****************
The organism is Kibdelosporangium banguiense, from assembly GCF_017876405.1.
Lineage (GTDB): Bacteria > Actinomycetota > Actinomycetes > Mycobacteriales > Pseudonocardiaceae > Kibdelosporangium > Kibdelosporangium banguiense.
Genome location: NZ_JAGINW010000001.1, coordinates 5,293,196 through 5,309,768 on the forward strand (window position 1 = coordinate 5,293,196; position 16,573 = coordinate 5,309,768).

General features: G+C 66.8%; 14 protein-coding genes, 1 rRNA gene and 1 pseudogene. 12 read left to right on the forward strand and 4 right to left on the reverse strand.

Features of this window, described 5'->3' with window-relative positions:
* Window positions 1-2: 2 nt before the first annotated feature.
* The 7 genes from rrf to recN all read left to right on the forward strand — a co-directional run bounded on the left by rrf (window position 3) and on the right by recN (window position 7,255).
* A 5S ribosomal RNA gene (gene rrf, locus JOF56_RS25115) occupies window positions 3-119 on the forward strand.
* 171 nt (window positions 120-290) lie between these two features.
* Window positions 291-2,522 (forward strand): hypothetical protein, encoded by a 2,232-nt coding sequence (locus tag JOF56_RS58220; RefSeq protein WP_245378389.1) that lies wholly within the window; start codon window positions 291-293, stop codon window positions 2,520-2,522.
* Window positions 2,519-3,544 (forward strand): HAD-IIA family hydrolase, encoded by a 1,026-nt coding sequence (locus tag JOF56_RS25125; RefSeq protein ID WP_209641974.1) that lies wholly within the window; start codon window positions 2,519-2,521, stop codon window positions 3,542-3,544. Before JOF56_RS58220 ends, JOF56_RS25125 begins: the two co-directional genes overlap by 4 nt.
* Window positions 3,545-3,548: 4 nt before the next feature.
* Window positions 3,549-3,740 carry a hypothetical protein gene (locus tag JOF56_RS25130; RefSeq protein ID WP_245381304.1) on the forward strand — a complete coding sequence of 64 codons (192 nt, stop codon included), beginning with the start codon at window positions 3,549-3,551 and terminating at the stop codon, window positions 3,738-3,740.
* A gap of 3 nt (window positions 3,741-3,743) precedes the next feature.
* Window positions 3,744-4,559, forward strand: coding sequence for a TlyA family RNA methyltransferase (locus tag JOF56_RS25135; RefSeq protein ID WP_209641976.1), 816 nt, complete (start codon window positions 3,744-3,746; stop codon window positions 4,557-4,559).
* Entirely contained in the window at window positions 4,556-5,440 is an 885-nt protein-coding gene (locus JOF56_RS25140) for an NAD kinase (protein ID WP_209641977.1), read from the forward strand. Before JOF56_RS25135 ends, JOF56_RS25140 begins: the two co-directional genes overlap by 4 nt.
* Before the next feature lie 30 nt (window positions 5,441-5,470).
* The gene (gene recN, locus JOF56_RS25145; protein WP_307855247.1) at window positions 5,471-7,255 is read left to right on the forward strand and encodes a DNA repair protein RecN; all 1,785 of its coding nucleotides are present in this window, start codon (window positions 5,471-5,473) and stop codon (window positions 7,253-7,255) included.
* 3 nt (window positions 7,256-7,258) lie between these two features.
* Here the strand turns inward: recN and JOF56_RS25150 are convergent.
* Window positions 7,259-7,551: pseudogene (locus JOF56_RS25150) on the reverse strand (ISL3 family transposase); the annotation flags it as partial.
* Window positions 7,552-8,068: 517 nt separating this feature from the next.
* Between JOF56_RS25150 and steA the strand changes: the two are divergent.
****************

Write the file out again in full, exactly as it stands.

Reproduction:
The organism is Kibdelosporangium banguiense, from assembly GCF_017876405.1.
Lineage (GTDB): Bacteria > Actinomycetota > Actinomycetes > Mycobacteriales > Pseudonocardiaceae > Kibdelosporangium > Kibdelosporangium banguiense.
Genome location: NZ_JAGINW010000001.1, coordinates 5,293,196 through 5,309,768 on the forward strand (window position 1 = coordinate 5,293,196; position 16,573 = coordinate 5,309,768).

General features: G+C 66.8%; 14 protein-coding genes, 1 rRNA gene and 1 pseudogene. 12 read left to right on the forward strand and 4 right to left on the reverse strand.

Features of this window, described 5'->3' with window-relative positions:
* Window positions 1-2: 2 nt before the first annotated feature.
* The 7 genes from rrf to recN all read left to right on the forward strand — a co-directional run bounded on the left by rrf (window position 3) and on the right by recN (window position 7,255).
* A 5S ribosomal RNA gene (gene rrf, locus JOF56_RS25115) occupies window positions 3-119 on the forward strand.
* 171 nt (window positions 120-290) lie between these two features.
* Window positions 291-2,522 (forward strand): hypothetical protein, encoded by a 2,232-nt coding sequence (locus tag JOF56_RS58220; RefSeq protein WP_245378389.1) that lies wholly within the window; start codon window positions 291-293, stop codon window positions 2,520-2,522.
* Window positions 2,519-3,544 (forward strand): HAD-IIA family hydrolase, encoded by a 1,026-nt coding sequence (locus tag JOF56_RS25125; RefSeq protein ID WP_209641974.1) that lies wholly within the window; start codon window positions 2,519-2,521, stop codon window positions 3,542-3,544. Before JOF56_RS58220 ends, JOF56_RS25125 begins: the two co-directional genes overlap by 4 nt.
* Window positions 3,545-3,548: 4 nt before the next feature.
* Window positions 3,549-3,740 carry a hypothetical protein gene (locus tag JOF56_RS25130; RefSeq protein ID WP_245381304.1) on the forward strand — a complete coding sequence of 64 codons (192 nt, stop codon included), beginning with the start codon at window positions 3,549-3,551 and terminating at the stop codon, window positions 3,738-3,740.
* A gap of 3 nt (window positions 3,741-3,743) precedes the next feature.
* Window positions 3,744-4,559, forward strand: coding sequence for a TlyA family RNA methyltransferase (locus tag JOF56_RS25135; RefSeq protein ID WP_209641976.1), 816 nt, complete (start codon window positions 3,744-3,746; stop codon window positions 4,557-4,559).
* Entirely contained in the window at window positions 4,556-5,440 is an 885-nt protein-coding gene (locus JOF56_RS25140) for an NAD kinase (protein ID WP_209641977.1), read from the forward strand. Before JOF56_RS25135 ends, JOF56_RS25140 begins: the two co-directional genes overlap by 4 nt.
* Before the next feature lie 30 nt (window positions 5,441-5,470).
* The gene (gene recN, locus JOF56_RS25145; protein WP_307855247.1) at window positions 5,471-7,255 is read left to right on the forward strand and encodes a DNA repair protein RecN; all 1,785 of its coding nucleotides are present in this window, start codon (window positions 5,471-5,473) and stop codon (window positions 7,253-7,255) included.
* 3 nt (window positions 7,256-7,258) lie between these two features.
* Here the strand turns inward: recN and JOF56_RS25150 are convergent.
* Window positions 7,259-7,551: pseudogene (locus JOF56_RS25150) on the reverse strand (ISL3 family transposase); the annotation flags it as partial.
* Window positions 7,552-8,068: 517 nt separating this feature from the next.
* Between JOF56_RS25150 and steA the strand changes: the two are divergent.